Animal-assisted interventions in Canada: AAI as potential field guide in/to alterity relations

Cassandra Hanrahan1 & Amberlee Boulton2

1School of Social Work, Dalhousie University
2Cumming School of Medicine, Department of Community Health Sciences,
University of Calgary, Health Sciences Centre

Ideas about non-human animals within animal-assisted interventions (AAI) and the general public are changing and evolving. There is, however, a dearth of empirical investigation on those changes in the AAI field. Drawing from four key findings of a qualitative Nova Scotia study that investigated AAI from the perspectives of AAI practitioners in a variety of settings, this paper examines the inter- and intra- relational dynamics of AAI in a Canadian province through 36 semi-structured interviews and four related thematic findings that emerged as illuminating trends. These themes form the basis of this paper: 1) AAI Entry point is personally motivated and AAI dyads are highly relational and intuitive; 2) AAI practitioner initiative is central to continuance and development; 3) AAI theoretical framework(s), competencies, ethics, and standards of practice are informally eclectic; and 4) Attitudes towards animals involve limited ideas about justice. An overarching purpose of this analysis was to examine the changing/evolving views of companion animals from tools/property to sentient partners within AAI practitioner perspectives and what this looks like in practice. Participants discussed entry points into AAI as personally motivated within highly relational human-animal AAI dyads. While the researchers determined practitioner initiative as crucial to AAI continuance and development, they also ask what this can tell us about how the field of AAI might contribute to or limit a critical reconceptualization of humanity; about understandings and experiences of individual and collective wellbeing within an interconnected web of life. Using a posthumanist theoretical lens and a constructivist approach to knowledge making about animal-assisted intervention and human animal interaction, this paper provides a substantial departure from the usual positivist epistemological lens used in animal assisted intervention and human animal interaction (AAI –HAI) scholarship and offers the potential to transform AAI/HAI scholarship. Exploring key findings through the emergent overarching theme of relationality, this paper aims to strengthen AAI services through a critical and creative discussion of practitioner motivations and resolve; experiences and perceived outcomes of working with and drawing inspiration from animal partners for clients and providers alike; and conceptions/misconceptions of animal justice. The broader changes in how interrelationships between people, other animals, and the environment are being conceptualized and understood must be integrated into the evolving perspectives of AAI practitioners. The authors respond with prescient optimism to the strengths and challenges of AAI in a time of transgression of planetary boundaries involving global pandemics, climate change/injustice, environmental degradation.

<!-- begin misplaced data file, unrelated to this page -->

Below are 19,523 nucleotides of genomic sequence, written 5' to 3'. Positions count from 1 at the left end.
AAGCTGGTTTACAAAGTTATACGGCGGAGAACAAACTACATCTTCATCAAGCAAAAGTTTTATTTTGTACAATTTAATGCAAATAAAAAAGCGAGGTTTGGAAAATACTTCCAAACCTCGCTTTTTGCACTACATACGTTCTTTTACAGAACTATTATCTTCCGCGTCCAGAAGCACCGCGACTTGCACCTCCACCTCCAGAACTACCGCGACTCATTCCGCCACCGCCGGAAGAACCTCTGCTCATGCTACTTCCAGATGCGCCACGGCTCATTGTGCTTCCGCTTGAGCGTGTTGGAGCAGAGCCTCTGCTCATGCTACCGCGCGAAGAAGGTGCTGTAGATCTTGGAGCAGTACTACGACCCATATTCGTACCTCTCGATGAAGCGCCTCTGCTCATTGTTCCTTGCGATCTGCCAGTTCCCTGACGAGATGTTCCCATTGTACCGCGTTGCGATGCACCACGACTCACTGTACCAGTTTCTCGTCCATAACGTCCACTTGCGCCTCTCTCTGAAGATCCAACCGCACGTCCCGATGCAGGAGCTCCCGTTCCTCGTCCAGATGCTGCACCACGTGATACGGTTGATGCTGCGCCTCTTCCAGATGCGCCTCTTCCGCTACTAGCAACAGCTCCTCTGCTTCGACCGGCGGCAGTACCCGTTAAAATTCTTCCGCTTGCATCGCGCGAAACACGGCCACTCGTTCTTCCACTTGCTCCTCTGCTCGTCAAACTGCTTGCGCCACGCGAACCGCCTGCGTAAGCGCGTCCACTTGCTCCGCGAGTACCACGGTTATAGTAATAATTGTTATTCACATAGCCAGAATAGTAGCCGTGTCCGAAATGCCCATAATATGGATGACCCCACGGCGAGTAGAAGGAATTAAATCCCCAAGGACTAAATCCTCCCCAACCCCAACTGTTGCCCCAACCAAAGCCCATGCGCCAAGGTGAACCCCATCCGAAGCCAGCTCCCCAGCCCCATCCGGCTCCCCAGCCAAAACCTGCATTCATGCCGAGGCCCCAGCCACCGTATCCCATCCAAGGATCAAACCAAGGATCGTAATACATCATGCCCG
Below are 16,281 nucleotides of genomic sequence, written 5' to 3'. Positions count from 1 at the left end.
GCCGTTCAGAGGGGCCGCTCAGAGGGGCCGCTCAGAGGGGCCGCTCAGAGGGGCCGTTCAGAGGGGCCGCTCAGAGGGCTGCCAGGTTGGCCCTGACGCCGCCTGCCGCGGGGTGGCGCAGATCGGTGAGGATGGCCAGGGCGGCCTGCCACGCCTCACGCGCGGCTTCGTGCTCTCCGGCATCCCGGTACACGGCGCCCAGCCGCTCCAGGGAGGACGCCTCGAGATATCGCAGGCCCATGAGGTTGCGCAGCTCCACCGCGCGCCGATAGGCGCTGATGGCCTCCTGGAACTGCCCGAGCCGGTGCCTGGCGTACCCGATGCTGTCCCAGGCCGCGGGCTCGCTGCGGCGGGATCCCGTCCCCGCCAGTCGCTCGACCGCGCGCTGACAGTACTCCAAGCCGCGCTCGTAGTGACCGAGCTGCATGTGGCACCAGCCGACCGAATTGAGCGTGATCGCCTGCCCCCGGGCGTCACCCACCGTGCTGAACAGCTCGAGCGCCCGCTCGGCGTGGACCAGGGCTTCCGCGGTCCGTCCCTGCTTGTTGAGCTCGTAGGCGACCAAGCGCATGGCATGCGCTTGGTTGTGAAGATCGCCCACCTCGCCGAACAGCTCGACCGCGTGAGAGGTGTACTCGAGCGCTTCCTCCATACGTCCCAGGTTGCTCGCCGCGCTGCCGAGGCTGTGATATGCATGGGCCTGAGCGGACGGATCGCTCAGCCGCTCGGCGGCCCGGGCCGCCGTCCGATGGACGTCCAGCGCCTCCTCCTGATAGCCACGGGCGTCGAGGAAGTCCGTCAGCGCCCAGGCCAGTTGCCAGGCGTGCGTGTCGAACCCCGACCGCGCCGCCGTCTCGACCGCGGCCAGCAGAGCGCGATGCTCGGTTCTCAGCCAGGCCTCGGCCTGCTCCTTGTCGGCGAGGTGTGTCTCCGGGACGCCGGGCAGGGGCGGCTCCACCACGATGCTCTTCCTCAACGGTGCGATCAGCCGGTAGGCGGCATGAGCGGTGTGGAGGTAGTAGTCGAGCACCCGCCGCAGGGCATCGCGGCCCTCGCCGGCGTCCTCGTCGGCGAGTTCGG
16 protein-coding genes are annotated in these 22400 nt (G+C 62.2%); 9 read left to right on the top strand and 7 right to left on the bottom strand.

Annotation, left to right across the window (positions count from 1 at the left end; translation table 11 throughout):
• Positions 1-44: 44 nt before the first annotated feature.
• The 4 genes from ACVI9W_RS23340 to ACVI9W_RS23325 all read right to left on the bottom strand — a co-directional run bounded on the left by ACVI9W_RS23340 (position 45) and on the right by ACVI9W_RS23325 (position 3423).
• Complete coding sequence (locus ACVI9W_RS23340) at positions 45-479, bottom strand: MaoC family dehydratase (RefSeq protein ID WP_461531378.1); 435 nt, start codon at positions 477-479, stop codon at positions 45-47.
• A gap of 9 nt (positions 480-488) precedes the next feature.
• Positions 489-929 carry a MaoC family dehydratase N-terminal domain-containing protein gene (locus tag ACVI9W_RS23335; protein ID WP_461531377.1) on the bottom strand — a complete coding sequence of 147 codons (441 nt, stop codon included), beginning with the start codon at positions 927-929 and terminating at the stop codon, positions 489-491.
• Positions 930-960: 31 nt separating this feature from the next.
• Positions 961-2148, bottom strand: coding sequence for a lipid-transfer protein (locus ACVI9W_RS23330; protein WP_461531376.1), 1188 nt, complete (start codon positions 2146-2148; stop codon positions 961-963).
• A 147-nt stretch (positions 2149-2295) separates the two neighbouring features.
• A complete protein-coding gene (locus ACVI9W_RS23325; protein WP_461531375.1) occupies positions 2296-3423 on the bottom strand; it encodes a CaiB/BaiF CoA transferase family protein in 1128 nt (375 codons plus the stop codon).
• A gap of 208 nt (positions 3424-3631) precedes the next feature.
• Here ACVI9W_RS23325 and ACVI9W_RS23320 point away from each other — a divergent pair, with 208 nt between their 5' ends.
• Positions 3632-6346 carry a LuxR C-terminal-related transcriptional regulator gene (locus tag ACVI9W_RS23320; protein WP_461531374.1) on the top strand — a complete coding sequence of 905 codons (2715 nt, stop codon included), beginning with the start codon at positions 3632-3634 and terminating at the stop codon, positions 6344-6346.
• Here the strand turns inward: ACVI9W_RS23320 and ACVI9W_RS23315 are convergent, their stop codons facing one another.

Click here to read the full article.

Keywords: AAI, Animal Welfare, interrelationships
Posted in Pre-Publication Articles